Good points: This movie has a little of everything: humor, pathos, love. It’s an ambitious script, and a lot of it goes by really fast. This is one possible explanation for the way it’s blown past USD$2B box office take in just a couple of weeks—people are going back to see it more than once because they missed a lot the first time around. It takes the main characters back in time for a brief visit with people they’ve lost, and in some cases, provides a do-over. For example, Gamora, who was sacrificed in Infinity War, gets a second chance. However, some other people apparently don’t and seem to be permanently dead. This may reflect the retirements of some of the bigger stars, including Robert Downey Jr. (RDJ), Chris Evans and Scarlett Johannson. Rocket the Raccoon is, as usual, a huge star in this film. The script didn’t tie up everything, though, which suggests a direction for future films: Loki got away with the Tesseract at the end of Infinity War, which sequence is reviewed in this film, and Carol Danvers’ not-a-cat puked it up at the end of Captain Marvel. Does this mean more time travels lie in our heroes’ futures?

On the not so positive side, this was a three hour movie that hurried through everything, suggesting they might have broken it up into two or three films and made better use of their stars. One big issue with putting all these highly charismatic people together is in suppressing the charisma to make clear leads. In all the Avenger films, it’s clear that Iron Man and Captain America are expected to be the leads, with Black Widow as a strong second. This probably reflects their seniority, contracts and the amounts they’re being paid. However, there are clearly obstacles to this plan. The first is Chris Hemsworth (a.k.a. Thor). In some of the other films, he’s had very few lines, and in this one, the script makes him into a cartoon figure. Surprise, surprise—Hemsworth is good for it. He does comedy well, too. Maybe this is supposed to demonstrate the dangers of alcoholism, but regardless, the role he’s given is offensive and smacks of body shaming. Ruffalo, also a strong personality, is disguised with CGI. Other obstacles include Tom Hiddleston as Loki and Chris Pratt as Star Lord, both of whom could steal the movie in a heartbeat. The directors were apparently expecting trouble here, though, so both are given very minimal appearances. In a three movie sequence, characters like these could have been given better roles and more screen time to develop subplots and make the film less jam-packed and hurried. Given the loose Tesseract and the fact that Thor went off with the Guardians at the end of this, we might expect they’ll get to follow up in future films, or maybe TV shows on Disney’s streaming service. Last, if RDJ, Evans and Johannson are all retiring, this will be a huge hit to the MCU films. Disney’s choices for replacement so far, like Brie Larson as Captain Marvel and Don Cheadle as War Machine, don’t really have the charisma and presence to carry the roles.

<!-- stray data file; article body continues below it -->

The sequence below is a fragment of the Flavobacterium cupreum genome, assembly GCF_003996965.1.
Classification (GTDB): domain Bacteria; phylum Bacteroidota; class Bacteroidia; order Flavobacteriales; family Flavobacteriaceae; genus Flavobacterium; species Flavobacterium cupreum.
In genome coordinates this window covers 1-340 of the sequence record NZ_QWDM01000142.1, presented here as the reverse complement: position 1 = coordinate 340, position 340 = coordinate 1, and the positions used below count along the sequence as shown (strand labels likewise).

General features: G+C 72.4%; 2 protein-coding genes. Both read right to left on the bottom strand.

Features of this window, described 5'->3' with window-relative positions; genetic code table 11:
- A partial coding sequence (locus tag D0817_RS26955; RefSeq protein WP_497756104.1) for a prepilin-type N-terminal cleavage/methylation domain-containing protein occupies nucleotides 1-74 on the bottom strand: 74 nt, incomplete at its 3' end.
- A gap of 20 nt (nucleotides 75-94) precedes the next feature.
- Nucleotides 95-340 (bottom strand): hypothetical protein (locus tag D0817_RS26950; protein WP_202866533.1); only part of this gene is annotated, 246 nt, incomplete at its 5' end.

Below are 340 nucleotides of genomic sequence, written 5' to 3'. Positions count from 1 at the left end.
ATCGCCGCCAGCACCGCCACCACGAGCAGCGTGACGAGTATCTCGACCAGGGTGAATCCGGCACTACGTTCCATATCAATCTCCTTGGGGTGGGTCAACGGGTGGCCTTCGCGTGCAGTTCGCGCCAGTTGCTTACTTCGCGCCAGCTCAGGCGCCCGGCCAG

Highly recommended. Four and a half stars.

Congrats to the 2018 Nebula Award Winners!

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Novel: The Calculating Stars, Mary Robinette Kowal

Novella: The Tea Master and the Detective, Aliette de Bodard

Novelette: “The Only Harmless Great Thing,” Brooke Bolander

Short Story: “The Secret Lives of the Nine Negro Teeth of George Washington”, Phenderson Djèlí Clark

The Ray Bradbury Award for Outstanding Dramatic Presentation: Spider-Man: Into the Spider-Verse, Screenplay by: Phil Lord and Rodney Rothman